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P.C. Richard & Sons, the longtime appliance store chain in the New York area, wants to expand its Greenvale store. However, many residents of that little village oppose the plan.

Both sides stated their case at a Town of North Hempstead board meeting, one held on Tuesday, Dec. 8. The meeting room was filled to capacity, mostly with local opponents of the expansion plan. The Greenvale P.C. Richard is located on Route 25A, between Walnut and Marion Streets, one block east of Glen Cove Road.

Attorneys and architects for P.C. Richard spoke at the meeting, as did Gary Richard, the current CEO of the company and a fourth generation executive of the family that first opened the store 99 years ago.

Richard said the desire to expand the Greenvale store wasn't based on making more money, but simply being competitive with the larger chains.

"Family owned businesses are in a fight for their survival," Richard told the town board. "We have a great location in Greenvale, but [it is] too small. We can't compete with the large chains. We need a larger showroom to display [our] televisions."

Richard claimed that the company isn't looking for larger sales. It just wants to provide a better shopping experience for its customers.

"We are not a dying breed," Richard said of his company. "We have been in business for 99 years because we take care of the customers before, during, and after the sale."

Also speaking for P.C. Richard was Bruce Migatz, an attorney with the Garden City firm of Albanese & Albanese.

Migatz noted that the expansion's design is smaller than the original plan. In addition, there have been changes to the proposed color and façade. All this was done, Migatz added, after meetings and consultations with the Greenvale Civic Association. The result, he said, was a "better reception" to the plan by the group.

The final design, Migatz added, is "quite different" than both original plans and the normal P.C. Richard store. The total size of the proposed store, Migatz said, would be 31,898 sq. ft., down from the original size of 37,212 sq. ft. In addition, there would be buffer zones to screen local homes from the proposed parking lot. Migatz said there would be 104 parking spaces on the lot, plus land-banked parking that would also include a buffer zone. The parking lot, Migatz added, would be complimented by a green space on the lot. Migatz claimed the store would be a good fit for the community.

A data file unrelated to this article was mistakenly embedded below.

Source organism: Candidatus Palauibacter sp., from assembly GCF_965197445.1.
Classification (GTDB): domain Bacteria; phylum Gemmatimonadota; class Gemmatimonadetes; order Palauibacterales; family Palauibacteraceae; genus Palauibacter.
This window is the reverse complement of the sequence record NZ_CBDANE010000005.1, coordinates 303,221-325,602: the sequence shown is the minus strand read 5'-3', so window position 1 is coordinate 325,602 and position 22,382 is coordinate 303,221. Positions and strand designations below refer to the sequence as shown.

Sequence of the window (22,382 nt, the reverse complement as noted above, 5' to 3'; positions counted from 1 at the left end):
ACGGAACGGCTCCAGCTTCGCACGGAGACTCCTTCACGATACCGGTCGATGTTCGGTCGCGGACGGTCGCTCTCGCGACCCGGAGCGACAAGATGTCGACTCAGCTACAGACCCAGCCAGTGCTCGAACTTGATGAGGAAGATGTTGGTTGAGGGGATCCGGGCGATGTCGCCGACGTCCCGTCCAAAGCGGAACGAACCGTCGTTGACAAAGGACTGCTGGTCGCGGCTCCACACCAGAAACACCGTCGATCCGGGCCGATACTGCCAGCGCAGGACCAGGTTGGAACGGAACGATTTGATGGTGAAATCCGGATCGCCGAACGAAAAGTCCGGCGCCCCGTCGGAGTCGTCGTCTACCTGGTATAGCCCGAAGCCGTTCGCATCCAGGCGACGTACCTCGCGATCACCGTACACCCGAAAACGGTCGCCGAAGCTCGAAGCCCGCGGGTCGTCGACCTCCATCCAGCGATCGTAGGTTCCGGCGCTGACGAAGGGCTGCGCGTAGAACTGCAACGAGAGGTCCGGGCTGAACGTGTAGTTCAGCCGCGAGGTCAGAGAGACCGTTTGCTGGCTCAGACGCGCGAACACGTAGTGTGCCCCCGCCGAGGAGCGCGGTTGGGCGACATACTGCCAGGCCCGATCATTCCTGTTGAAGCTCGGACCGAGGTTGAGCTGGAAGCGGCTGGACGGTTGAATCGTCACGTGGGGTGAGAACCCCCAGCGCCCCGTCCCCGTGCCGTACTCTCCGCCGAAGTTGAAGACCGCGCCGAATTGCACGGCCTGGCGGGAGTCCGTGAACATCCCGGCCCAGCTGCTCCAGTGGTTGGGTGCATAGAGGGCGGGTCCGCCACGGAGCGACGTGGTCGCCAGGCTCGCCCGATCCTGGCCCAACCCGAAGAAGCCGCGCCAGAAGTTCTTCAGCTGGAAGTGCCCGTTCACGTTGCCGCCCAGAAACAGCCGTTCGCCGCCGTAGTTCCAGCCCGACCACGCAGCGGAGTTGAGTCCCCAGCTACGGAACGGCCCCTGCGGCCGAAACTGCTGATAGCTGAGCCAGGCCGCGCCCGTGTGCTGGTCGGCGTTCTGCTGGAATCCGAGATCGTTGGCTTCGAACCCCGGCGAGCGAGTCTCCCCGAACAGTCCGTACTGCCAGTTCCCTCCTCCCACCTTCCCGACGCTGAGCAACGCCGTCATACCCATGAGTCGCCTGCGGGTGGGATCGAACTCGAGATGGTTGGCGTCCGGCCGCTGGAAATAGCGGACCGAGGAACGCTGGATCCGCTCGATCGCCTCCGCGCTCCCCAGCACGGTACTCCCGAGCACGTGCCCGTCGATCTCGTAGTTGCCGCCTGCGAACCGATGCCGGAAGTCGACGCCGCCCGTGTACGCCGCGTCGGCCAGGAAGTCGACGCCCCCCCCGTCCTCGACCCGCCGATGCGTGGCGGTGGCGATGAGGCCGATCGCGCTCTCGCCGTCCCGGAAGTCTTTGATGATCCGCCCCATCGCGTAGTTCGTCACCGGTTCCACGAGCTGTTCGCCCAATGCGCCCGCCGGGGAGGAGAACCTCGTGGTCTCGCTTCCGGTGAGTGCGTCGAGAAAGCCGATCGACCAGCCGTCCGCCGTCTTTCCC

Among those speaking in opposition to the expansion was John Fabio, president of the Greenvale Civic Association and Linda Nathanson, deputy mayor of the Village of East Hills.

Fabio said the civic association had no objection to P.C. Richard operating a store in Greenvale. But they were opposed to the zoning changes such an expansion would entail. The proposal, he said, was "misguided and totally out of place in a residential community." Twenty five percent of all land use in Greenvale, Fabio added, is already in commercial development, a number he claimed was higher than all neighboring villages.

Fabio also said that the new traffic patterns from the proposed expansion would put pedestrians, including children, in danger. He also cited potential problems with congestion, noise, and "light pollution" from lighting fixtures on the proposed lot.

The zoning request, Fabio concluded, would result in the largest commercial property expansion in Greenvale's history, one that would impact the community for years to come, in the process disrupting the "peace and tranquility" in the village. Fabio also speculated that if the new facility failed, then the village would be stuck with a "white elephant" on its property.

Fabio ended his own presentation by reading a letter from State Assemblyman Charles Lavine (D.-Glen Cove), one that also expressed concerns over traffic, congestion, and pollution.

Citing afternoon traffic delays which already exist on the Glen Cove Road and Northern Boulevard intersection, Ms. Nathanson decried those businesses that are "jumping on us, giving us no place to sit and relax in our own homes." Ms. Nathanson also agreed that the proposed expansion was not right for the Greenvale residential area. In addition, Ms. Nathanson noted the recent and successful opposition to a proposed Lowe's megastore on Northern Boulevard in East Hills.

Greenvale residents who spoke out against the proposed expansion did so mainly on traffic issues and on a desire to preserve their own neighborhoods. As with John Fabio's talk, their comments were met with applause from the packed audience.

The town board will continue the discussion of the P.C. Richard application at its Jan. 27 meeting. Residents are free to submit comments, either in writing or at the Jan. 27 meeting.


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